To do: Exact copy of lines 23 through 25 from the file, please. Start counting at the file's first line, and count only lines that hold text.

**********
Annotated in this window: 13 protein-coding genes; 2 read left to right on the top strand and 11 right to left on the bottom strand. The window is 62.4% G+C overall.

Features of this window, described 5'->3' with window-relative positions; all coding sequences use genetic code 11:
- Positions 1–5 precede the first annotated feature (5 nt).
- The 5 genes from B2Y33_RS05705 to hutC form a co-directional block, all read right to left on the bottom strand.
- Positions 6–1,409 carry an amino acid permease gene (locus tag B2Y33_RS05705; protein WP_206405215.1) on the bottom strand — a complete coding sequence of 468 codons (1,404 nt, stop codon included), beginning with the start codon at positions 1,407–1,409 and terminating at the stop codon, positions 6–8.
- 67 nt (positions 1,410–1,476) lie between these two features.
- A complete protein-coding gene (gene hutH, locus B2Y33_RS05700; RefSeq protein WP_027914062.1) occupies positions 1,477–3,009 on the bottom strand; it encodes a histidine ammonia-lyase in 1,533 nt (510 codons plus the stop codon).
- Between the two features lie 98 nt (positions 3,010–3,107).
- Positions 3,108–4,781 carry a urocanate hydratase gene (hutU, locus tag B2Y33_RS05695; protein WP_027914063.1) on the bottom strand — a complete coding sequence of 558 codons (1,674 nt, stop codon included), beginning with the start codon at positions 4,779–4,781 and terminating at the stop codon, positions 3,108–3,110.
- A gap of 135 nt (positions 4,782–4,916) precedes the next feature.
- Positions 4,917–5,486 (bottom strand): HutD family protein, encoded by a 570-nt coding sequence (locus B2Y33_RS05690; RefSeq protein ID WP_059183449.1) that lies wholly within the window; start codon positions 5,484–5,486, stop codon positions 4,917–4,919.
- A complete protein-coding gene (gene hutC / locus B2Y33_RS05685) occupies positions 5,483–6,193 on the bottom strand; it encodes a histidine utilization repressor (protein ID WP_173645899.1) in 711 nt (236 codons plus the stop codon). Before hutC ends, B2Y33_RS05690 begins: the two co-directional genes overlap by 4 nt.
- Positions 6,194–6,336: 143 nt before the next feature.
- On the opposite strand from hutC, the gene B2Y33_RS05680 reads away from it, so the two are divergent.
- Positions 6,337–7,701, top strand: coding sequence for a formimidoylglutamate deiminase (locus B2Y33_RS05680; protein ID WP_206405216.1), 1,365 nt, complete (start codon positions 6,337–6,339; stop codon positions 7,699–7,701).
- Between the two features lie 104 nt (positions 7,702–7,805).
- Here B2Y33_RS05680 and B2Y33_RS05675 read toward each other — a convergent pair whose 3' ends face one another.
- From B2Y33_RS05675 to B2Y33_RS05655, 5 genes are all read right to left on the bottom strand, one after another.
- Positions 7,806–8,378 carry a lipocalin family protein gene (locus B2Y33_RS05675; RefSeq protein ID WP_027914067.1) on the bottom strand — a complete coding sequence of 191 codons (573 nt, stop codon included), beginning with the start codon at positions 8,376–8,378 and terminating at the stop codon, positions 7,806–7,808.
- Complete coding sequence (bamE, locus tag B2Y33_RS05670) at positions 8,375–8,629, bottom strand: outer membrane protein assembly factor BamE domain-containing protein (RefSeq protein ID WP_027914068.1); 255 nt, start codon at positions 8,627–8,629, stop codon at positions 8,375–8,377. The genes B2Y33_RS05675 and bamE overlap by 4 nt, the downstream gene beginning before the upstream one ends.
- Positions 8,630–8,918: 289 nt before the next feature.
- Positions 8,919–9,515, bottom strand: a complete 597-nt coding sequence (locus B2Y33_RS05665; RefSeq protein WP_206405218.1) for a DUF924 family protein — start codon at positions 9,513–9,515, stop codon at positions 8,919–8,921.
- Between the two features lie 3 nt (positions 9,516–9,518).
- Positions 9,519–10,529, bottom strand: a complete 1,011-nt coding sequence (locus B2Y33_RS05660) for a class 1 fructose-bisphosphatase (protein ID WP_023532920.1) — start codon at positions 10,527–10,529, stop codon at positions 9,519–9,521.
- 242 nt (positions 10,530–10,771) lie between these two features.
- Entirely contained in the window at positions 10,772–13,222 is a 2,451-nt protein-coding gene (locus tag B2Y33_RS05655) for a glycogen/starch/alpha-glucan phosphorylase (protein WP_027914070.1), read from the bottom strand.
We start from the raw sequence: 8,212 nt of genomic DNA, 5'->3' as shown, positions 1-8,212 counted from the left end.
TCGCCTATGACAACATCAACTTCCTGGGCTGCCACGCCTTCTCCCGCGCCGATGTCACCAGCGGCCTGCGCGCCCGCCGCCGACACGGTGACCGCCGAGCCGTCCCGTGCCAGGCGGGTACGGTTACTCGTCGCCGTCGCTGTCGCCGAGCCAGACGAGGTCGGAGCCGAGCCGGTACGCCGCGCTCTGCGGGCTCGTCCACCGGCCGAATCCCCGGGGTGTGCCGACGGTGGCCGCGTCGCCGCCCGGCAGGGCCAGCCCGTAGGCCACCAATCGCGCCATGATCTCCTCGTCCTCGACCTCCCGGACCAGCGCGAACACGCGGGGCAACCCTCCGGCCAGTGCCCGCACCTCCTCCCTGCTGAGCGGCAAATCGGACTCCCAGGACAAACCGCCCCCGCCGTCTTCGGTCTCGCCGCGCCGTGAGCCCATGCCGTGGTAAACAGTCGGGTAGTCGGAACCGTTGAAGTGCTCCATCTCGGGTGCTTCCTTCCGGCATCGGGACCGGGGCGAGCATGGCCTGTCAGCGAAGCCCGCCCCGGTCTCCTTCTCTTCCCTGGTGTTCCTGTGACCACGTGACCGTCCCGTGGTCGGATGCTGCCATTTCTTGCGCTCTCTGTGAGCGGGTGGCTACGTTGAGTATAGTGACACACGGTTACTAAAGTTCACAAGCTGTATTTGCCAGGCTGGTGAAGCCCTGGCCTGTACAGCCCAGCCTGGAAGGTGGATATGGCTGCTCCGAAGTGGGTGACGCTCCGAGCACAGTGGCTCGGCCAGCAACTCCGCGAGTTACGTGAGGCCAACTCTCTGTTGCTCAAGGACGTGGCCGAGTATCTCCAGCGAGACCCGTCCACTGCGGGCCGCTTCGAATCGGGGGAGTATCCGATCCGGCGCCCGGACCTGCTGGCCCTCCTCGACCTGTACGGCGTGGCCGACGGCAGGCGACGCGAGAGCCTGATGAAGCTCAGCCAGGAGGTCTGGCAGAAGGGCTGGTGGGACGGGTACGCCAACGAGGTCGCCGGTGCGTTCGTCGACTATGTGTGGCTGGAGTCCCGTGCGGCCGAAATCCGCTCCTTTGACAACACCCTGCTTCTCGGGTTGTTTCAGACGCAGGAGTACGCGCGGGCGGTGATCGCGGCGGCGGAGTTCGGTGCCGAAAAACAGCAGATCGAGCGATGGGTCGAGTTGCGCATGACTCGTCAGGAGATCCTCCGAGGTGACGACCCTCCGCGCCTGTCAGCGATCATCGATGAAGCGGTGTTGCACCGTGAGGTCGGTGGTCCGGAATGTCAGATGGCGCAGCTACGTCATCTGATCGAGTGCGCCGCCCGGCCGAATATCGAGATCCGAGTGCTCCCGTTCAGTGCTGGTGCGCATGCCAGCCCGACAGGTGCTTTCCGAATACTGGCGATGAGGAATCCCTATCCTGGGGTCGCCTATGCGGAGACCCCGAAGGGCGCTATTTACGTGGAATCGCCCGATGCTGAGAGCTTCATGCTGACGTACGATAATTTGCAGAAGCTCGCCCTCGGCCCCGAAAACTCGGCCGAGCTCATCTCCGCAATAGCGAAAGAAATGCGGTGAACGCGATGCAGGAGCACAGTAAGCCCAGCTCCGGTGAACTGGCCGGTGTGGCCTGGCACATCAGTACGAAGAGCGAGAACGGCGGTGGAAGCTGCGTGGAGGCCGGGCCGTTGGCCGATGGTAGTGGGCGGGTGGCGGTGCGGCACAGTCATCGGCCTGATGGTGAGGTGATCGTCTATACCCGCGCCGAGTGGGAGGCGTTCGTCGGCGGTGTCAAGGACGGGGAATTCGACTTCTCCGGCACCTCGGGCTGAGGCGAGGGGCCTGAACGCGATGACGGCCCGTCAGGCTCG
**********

- Between the two features lie 3 nt (positions 9,516–9,518).
- Positions 9,519–10,529, bottom strand: a complete 1,011-nt coding sequence (locus B2Y33_RS05660) for a class 1 fructose-bisphosphatase (protein ID WP_023532920.1) — start codon at positions 10,527–10,529, stop codon at positions 9,519–9,521.
- 242 nt (positions 10,530–10,771) lie between these two features.